PĀINDĀ KHĀN (d.1844), chief of Darband lying on the eastern bank of the River Indus in a narrow valley, remained in rebellion against the Sikh government from the time Ranjīt Siṅgh had occupied Attock in 1813. Unable to expel the Sikh garrisons established at various strategic places, he set himself up on the western bank of the Indus at Amb, and continued making sporadic raids and plundering the people, especially in the areas of Chhachh, Hazārā, Muzaffarābād and Nausherā. A force was sent against him from Peshāwar, and he fled away into the hills. Yet he continued to disturb the peace in the region. Rājā Gulāb Siṅgh instigated him to defy the authority of the Lahore Darbār. In September 1844, General Dhauṅkal Siṅgh, commanding officer of the 'Sikh troops in Hazārā, had Pāindā Khān poisoned to death.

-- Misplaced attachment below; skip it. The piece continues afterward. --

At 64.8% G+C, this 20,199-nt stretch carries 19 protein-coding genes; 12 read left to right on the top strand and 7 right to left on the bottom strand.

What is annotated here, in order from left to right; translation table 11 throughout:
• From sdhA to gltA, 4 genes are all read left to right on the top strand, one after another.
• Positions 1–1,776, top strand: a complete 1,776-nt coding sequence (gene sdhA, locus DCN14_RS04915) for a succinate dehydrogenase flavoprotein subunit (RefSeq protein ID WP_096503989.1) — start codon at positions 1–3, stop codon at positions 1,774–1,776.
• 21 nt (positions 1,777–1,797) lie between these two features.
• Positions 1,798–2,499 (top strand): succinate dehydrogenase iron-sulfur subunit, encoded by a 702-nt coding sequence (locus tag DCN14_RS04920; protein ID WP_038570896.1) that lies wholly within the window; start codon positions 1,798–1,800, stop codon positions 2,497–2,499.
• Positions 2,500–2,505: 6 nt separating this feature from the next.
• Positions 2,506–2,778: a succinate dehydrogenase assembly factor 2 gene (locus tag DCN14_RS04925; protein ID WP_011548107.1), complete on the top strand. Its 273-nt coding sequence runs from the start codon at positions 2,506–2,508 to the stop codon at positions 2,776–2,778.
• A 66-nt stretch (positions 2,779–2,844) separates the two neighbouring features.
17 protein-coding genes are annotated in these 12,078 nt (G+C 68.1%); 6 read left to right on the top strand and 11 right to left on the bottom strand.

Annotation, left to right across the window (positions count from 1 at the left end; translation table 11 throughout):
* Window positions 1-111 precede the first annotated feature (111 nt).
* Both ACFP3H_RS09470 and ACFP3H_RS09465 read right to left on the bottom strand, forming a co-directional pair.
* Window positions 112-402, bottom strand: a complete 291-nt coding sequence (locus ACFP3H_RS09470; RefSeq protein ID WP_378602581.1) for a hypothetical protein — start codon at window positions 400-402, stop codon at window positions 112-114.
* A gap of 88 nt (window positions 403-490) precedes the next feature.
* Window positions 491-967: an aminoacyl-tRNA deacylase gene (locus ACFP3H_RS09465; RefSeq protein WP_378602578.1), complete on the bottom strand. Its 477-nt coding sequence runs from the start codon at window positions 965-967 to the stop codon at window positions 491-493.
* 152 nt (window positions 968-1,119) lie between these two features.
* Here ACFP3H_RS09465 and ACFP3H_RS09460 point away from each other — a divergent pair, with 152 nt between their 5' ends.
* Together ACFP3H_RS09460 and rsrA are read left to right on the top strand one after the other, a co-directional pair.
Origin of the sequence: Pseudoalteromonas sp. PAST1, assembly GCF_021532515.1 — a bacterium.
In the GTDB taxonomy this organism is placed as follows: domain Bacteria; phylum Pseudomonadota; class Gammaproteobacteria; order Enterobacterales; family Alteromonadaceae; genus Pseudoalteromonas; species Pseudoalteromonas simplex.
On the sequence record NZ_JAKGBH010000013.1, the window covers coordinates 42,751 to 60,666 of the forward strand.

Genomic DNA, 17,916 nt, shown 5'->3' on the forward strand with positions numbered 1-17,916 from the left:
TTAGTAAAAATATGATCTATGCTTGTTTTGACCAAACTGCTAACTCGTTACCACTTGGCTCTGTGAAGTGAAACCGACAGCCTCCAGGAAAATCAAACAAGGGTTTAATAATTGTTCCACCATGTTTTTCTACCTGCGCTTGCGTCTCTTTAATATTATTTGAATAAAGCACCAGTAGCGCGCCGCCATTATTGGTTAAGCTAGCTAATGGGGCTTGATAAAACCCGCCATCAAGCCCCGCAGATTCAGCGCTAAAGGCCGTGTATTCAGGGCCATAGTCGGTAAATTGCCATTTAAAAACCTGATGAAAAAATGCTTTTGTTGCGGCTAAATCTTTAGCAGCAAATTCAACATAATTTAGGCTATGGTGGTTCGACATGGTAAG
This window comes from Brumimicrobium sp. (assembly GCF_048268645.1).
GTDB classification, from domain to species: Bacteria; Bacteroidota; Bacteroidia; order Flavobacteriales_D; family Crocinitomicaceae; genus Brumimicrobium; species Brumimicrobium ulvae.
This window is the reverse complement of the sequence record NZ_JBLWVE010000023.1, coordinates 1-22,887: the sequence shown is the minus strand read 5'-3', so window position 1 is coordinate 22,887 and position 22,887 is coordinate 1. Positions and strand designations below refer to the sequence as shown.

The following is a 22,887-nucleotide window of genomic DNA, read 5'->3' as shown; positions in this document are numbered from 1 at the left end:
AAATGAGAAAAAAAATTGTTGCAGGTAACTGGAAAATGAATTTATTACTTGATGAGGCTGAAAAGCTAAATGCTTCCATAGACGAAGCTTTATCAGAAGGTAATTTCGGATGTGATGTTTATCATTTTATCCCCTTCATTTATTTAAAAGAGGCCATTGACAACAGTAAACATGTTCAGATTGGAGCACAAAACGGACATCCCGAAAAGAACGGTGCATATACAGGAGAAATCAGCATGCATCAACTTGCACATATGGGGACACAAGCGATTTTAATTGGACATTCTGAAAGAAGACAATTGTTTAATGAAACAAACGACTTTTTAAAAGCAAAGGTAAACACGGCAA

1. Chopra, B.R., Kingdom of the Punjab. Hoshiarpur, 1968
  2. Gupta, H.R., Punjab on the Eve of the First Sikh War. Chandigarh, 1956
  3. Hazara Gazetteer, 1907

Harī Rām Gupta